Worldwide antimicrobial susceptibility patterns among E. coli isolated from intra-abdominal infections (IAI): results from SMART 2005
Abstract number: 1733_161
Gallagher G., Hsueh P.R., Baquero F., Paterson D., Báez-Villaseñor J., Wilson H., Abramson M.
Background: SMART (Study for Monitoring Antimicrobial Resistance Trends) is an ongoing global antimicrobial surveillance programme focused on clinical isolates from intra-abdominal infections (IAI). The aim of the 2005 analysis was to assess antimicrobial susceptibility patterns among E. coli from 5 different regions of the world.
Methods: 48 centres in the North America (NA), Latin America (LA), Europe (EU), Middle East/Africa (ME/A), & Asia/Pacific (A/P) tested the in vitro activity of 12 antimicrobial agents Microdilution techniques followed CLSI guidelines. E. coli were screened for extended-spectrum b-lactamase (ESBL) production by ceftriaxone, cefotaxime, cefepime, or ceftazidime MIC greater than or equal to 2 ug/mL & confirmed by comparing ceftazidime, cefotaxime, and cefepime MICs ± clavulanate.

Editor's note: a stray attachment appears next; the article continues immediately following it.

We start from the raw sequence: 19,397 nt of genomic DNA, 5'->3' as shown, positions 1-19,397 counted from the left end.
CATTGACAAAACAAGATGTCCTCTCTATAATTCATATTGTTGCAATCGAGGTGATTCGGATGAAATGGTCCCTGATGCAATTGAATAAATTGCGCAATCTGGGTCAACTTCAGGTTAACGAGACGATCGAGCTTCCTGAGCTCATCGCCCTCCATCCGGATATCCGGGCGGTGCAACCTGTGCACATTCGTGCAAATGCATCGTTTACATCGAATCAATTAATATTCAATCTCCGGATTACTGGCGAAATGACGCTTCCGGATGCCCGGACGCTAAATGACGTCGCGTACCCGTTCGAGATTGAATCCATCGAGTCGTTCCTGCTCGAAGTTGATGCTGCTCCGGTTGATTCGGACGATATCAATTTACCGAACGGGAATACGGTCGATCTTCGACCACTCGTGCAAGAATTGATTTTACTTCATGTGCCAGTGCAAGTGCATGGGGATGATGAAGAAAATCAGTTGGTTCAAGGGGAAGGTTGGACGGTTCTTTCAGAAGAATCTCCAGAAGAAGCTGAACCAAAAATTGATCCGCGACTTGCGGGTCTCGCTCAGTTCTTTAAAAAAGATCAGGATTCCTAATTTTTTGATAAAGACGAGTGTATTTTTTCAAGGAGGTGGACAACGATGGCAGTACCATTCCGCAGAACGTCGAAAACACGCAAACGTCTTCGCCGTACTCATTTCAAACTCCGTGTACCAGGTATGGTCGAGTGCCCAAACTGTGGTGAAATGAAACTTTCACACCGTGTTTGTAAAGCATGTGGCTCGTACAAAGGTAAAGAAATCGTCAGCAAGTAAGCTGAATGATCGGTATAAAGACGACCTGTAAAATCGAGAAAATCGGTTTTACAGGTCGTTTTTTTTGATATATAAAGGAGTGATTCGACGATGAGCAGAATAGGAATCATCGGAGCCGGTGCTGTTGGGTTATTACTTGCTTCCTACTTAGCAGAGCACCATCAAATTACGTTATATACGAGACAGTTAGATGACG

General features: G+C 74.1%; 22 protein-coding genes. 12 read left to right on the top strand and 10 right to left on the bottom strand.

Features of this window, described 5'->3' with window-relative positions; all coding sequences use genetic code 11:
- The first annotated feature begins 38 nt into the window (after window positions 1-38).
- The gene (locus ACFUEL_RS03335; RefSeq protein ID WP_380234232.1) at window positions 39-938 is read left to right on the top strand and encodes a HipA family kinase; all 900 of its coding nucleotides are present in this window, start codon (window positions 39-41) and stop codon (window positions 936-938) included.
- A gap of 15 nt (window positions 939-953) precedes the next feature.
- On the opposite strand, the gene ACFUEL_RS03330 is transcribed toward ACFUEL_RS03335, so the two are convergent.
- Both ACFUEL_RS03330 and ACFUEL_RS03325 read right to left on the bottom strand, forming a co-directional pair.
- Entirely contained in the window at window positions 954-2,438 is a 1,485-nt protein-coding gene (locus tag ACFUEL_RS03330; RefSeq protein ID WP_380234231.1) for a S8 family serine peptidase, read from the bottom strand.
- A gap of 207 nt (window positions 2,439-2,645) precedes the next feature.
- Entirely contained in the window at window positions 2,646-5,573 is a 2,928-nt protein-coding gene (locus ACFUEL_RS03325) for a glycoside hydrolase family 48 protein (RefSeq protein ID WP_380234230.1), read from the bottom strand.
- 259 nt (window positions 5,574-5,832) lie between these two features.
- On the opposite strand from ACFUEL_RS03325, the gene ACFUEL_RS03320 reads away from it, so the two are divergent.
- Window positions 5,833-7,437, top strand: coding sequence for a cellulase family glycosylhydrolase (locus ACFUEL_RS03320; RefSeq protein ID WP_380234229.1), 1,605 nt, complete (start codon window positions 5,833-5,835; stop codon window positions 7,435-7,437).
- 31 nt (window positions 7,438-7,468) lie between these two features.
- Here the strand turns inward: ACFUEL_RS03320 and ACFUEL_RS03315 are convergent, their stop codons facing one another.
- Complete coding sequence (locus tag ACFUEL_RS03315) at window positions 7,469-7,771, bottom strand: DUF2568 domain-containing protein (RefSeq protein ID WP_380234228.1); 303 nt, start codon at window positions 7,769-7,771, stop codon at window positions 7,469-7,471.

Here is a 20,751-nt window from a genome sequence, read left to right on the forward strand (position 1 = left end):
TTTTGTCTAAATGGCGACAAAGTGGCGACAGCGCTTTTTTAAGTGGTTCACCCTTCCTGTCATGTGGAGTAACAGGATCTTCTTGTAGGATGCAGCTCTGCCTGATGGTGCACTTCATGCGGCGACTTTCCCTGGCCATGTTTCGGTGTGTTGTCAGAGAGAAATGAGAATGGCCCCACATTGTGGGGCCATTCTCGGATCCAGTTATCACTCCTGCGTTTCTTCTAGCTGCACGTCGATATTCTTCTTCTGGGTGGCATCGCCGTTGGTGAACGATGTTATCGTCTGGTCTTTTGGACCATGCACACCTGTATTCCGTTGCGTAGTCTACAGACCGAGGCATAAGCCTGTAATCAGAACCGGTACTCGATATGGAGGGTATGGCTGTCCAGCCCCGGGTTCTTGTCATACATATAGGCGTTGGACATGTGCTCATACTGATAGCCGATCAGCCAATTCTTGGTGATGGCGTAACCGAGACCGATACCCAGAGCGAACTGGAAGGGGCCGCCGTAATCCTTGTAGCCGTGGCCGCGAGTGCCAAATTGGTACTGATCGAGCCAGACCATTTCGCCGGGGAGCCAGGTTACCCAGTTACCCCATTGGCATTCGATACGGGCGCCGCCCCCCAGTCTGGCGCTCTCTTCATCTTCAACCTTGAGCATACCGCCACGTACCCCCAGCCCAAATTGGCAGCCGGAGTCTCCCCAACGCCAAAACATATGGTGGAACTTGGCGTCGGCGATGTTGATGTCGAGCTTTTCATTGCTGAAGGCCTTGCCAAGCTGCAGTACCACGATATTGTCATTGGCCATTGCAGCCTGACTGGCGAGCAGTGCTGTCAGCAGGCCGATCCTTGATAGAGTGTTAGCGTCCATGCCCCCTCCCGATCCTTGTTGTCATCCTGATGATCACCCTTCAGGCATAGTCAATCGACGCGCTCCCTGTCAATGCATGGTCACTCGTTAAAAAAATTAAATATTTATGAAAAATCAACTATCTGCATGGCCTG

Results:E. coli was recovered from 1852 patients of the study's 3553 patients (3805 isolates) worldwide. % susceptibilities are reported by region in the table. ESBL-producing E. coli constituted 1%, 9%, 4%, 9%, & 21% of isolates from NA, LA, EU, ME/A, & A/P, respectively. 53% (979/1852) were recovered <48 hrs of hospitalisation. Of those, 3% (32/979) were ESBL producers.
Conclusion: Prevalence of ESBL-producing strains may affect choice of empirical therapy. Many ESBL-producing E. coli may have been hospital acquired. Overall, ertapenem, imipenem, and amikacin were the most reliably active drugs in vitro against E. coli.
|Session name:||European Society of Clinical Microbiology and Infectious Diseases|
|Location:||ICC, Munich, Germany|
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